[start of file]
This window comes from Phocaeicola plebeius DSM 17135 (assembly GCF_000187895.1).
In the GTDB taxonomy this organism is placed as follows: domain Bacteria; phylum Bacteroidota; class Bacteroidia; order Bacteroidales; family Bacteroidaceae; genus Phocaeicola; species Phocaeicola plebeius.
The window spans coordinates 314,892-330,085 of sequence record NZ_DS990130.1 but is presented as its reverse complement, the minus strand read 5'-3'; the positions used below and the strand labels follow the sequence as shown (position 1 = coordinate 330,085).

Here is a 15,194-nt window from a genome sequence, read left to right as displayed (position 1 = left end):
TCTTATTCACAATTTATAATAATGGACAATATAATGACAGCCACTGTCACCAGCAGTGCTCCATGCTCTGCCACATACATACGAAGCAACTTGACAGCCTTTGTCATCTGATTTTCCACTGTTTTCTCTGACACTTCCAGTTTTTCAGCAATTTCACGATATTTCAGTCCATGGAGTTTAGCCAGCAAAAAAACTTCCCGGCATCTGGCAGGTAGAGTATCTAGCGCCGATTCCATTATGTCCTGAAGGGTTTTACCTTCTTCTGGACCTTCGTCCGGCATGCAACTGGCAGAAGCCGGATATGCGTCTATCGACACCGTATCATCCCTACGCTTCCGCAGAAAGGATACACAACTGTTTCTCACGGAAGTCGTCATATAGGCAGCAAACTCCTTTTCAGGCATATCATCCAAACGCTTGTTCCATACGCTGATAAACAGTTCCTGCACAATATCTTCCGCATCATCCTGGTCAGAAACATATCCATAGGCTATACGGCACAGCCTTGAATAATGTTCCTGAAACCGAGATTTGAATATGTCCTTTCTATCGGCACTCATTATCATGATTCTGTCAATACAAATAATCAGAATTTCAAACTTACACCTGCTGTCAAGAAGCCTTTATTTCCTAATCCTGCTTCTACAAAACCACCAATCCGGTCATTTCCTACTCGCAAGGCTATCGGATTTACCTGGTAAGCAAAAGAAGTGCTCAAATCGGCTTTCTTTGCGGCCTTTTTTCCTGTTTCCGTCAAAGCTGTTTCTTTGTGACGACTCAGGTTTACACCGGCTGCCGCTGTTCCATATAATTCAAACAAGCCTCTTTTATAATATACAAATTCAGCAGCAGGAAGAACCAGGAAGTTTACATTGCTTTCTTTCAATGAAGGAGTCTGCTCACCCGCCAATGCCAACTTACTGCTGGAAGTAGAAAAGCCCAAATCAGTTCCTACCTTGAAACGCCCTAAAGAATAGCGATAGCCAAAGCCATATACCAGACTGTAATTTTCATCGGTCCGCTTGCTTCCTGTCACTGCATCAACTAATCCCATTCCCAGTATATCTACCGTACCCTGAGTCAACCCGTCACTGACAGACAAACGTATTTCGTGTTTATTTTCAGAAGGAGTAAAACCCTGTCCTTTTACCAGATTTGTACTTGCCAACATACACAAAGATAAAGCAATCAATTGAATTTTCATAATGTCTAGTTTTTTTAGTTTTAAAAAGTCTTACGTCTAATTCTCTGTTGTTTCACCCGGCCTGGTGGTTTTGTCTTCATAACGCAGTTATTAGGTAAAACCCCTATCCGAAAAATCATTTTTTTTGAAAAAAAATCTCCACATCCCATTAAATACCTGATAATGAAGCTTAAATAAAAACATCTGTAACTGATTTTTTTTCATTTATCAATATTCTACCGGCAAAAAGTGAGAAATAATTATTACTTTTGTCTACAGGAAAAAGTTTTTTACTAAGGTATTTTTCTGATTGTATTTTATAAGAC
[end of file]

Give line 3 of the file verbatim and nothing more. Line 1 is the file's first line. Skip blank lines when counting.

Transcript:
The window spans coordinates 314,892-330,085 of sequence record NZ_DS990130.1 but is presented as its reverse complement, the minus strand read 5'-3'; the positions used below and the strand labels follow the sequence as shown (position 1 = coordinate 330,085).